Original languageEnglish
Awarding Institution
  • University of Twente
Supervisors/Advisors
  • Kersten, Sascha R.A., Supervisor
  • Lange, Jean-Paul , Supervisor
  • van Rossum, G., Advisor
Award date16 Oct 2015
Place of PublicationEnschede
Publisher
Print ISBNs978-90-365-3950-0
DOIs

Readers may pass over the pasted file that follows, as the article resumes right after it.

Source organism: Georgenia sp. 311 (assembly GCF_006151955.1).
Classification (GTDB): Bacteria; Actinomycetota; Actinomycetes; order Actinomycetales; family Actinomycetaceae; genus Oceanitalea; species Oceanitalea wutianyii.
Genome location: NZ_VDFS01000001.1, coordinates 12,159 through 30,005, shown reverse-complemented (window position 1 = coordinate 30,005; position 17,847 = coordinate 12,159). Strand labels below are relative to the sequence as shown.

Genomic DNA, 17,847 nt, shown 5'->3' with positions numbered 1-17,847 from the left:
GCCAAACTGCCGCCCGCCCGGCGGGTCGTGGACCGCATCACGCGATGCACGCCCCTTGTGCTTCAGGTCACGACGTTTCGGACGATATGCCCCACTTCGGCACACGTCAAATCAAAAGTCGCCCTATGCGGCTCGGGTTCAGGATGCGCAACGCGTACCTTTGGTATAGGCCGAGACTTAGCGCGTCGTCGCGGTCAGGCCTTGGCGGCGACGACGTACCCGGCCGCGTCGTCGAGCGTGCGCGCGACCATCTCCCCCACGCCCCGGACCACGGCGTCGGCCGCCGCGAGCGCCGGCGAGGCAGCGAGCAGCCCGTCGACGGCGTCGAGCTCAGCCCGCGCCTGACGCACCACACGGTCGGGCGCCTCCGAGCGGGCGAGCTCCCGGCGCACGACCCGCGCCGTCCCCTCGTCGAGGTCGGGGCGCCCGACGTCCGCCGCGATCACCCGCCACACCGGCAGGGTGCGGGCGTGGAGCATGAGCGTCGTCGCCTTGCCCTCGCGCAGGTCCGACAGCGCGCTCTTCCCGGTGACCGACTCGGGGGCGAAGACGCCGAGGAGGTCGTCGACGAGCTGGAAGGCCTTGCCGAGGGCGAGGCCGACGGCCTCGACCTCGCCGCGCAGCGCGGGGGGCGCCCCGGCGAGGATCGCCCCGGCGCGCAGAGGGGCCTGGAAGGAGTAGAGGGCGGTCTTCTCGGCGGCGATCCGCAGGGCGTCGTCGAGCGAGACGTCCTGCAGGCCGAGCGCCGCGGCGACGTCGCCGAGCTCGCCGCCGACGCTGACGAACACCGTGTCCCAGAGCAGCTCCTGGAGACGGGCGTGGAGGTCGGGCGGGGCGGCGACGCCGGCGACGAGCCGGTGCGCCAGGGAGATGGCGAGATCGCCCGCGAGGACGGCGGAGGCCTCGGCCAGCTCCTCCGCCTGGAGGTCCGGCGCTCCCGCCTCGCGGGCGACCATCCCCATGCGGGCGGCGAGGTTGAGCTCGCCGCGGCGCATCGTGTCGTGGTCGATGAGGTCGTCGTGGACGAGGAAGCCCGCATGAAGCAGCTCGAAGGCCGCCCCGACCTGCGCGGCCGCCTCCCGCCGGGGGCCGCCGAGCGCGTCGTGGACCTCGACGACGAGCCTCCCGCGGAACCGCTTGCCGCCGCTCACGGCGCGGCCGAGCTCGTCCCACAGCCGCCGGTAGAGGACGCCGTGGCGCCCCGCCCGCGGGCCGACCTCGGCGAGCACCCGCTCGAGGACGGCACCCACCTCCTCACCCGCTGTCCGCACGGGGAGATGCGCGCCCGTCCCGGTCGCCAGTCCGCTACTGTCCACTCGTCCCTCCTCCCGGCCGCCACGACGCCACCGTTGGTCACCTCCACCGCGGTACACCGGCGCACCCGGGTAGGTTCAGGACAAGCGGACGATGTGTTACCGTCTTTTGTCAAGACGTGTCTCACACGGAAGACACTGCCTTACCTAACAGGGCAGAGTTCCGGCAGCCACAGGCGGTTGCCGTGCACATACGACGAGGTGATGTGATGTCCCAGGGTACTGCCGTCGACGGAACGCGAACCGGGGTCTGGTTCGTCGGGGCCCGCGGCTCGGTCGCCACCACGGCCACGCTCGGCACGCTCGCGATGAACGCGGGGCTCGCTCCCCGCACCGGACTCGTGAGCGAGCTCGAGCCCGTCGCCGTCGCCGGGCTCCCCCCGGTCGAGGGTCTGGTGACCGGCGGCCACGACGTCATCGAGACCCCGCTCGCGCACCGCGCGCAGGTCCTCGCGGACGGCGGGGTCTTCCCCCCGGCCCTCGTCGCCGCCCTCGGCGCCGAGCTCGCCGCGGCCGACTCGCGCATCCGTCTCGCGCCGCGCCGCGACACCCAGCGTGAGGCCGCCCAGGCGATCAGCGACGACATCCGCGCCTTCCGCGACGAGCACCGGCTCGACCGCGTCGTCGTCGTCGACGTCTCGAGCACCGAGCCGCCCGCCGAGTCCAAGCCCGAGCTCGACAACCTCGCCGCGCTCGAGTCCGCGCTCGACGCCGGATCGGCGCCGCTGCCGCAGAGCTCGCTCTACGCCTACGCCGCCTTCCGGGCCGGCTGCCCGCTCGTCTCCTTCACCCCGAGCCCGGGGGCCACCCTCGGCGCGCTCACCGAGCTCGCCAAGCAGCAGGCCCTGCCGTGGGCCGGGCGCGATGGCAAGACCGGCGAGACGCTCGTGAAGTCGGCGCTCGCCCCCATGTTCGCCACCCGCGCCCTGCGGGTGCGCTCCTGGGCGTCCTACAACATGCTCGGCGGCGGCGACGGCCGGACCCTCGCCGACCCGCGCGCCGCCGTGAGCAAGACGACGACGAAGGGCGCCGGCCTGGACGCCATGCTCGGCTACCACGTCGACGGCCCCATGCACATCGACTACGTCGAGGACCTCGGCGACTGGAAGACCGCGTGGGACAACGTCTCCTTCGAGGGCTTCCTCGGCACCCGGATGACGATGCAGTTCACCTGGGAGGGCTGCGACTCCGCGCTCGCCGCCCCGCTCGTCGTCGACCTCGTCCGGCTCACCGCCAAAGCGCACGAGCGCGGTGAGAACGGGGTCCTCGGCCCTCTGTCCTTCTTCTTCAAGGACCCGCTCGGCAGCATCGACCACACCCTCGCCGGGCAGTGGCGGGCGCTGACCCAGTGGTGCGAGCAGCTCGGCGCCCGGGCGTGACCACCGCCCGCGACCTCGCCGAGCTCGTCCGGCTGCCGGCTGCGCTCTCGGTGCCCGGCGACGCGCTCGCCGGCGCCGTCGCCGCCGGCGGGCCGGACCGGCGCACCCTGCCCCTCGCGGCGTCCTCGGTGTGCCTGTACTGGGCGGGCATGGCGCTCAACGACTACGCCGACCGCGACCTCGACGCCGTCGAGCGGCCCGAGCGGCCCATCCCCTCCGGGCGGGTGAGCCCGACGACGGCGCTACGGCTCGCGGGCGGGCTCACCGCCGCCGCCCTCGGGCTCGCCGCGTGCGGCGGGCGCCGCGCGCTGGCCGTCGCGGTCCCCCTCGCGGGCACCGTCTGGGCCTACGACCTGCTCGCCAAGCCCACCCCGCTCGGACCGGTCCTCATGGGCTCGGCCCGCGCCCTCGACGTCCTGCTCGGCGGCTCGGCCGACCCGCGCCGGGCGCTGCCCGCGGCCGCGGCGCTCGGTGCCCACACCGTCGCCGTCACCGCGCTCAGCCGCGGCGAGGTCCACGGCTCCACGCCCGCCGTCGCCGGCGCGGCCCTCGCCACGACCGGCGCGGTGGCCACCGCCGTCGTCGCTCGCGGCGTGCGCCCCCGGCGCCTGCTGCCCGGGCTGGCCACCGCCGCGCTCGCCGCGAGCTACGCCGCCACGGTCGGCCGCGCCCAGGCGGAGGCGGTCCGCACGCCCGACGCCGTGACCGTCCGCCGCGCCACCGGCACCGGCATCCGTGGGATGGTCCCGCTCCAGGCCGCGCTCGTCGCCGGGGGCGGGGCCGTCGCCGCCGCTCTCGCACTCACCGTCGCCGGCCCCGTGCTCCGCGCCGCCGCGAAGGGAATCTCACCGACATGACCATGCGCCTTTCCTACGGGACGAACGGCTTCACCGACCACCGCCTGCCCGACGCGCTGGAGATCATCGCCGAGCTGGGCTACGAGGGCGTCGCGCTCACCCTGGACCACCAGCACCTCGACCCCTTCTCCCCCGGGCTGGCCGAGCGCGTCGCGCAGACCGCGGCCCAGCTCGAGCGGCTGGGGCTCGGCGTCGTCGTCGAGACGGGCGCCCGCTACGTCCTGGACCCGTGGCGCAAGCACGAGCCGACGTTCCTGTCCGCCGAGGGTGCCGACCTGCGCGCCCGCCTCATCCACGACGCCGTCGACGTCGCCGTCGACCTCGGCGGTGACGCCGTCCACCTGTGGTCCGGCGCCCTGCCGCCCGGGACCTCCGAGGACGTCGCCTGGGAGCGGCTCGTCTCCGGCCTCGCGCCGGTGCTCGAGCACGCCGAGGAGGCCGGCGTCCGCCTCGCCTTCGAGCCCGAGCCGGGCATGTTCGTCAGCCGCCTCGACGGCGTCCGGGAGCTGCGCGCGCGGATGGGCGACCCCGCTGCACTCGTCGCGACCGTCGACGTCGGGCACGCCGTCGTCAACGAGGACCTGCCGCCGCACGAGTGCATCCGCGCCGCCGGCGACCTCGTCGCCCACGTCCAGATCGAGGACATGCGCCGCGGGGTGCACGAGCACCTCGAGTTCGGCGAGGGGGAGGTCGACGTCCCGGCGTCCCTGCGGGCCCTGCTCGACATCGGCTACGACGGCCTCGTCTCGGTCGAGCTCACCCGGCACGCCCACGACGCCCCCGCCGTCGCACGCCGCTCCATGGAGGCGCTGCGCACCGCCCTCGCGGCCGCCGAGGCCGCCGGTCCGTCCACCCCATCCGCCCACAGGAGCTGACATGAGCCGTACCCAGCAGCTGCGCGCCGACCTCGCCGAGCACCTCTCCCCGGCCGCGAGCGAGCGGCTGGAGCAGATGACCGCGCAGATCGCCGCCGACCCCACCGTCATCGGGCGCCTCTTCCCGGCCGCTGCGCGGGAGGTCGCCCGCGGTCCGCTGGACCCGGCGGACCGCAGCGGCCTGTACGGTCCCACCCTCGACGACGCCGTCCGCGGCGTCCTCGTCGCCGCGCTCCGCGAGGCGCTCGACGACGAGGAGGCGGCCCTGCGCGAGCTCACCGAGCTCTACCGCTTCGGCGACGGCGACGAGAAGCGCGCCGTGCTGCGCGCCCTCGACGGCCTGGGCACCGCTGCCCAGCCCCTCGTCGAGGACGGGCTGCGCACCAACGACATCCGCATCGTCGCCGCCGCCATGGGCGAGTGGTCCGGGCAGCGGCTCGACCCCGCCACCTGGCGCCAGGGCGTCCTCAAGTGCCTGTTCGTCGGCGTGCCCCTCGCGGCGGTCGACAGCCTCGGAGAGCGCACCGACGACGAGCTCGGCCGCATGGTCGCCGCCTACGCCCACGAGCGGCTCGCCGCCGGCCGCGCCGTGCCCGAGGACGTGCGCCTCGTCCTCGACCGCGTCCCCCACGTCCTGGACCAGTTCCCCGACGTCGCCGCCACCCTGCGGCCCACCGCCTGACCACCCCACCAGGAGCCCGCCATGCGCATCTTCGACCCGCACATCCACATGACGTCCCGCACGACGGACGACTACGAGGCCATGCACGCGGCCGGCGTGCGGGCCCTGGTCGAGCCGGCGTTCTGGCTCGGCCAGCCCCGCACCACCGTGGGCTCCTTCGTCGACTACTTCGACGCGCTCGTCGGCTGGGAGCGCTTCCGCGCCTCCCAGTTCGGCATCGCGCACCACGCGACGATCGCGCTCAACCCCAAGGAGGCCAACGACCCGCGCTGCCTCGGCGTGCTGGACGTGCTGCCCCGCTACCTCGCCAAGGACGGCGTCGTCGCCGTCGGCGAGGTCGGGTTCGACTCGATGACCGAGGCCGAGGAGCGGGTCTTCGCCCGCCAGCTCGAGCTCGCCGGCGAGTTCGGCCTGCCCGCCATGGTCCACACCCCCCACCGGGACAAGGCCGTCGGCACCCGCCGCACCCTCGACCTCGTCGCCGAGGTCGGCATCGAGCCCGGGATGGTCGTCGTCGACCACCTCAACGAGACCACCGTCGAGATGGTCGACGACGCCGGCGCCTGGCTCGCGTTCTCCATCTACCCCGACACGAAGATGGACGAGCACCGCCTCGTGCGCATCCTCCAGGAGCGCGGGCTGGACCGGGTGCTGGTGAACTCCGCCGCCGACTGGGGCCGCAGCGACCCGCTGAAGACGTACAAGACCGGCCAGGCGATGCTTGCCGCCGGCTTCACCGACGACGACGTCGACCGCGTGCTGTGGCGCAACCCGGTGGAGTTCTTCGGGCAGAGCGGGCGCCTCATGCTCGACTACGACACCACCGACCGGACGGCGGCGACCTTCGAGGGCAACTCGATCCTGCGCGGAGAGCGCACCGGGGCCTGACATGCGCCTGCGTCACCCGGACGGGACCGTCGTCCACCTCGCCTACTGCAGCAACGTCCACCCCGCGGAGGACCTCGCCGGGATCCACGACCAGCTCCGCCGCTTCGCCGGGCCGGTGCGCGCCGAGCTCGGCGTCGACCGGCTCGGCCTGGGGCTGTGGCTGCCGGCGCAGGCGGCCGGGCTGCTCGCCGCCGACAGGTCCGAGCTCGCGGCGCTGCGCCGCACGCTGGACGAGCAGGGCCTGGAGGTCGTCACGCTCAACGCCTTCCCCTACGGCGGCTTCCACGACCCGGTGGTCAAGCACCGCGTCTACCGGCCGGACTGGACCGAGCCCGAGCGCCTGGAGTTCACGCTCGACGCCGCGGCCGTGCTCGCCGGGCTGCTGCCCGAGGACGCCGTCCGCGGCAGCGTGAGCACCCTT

Publication statusPublished - 16 Oct 2015

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liquefaction
recycling
biofuel
crude oil
biomass
evaluation
alternative energy
gas
pyrolysis
fermentation
particulate matter
global warming
atmospheric pollution
fossil
liquid
thesis
resource
economics
cost
price

Keywords

  • IR-97353
  • METIS-311935

Cite this

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title = "Direct liquefaction of lignocellulose: exploration, design and evaluation of conceptual processes",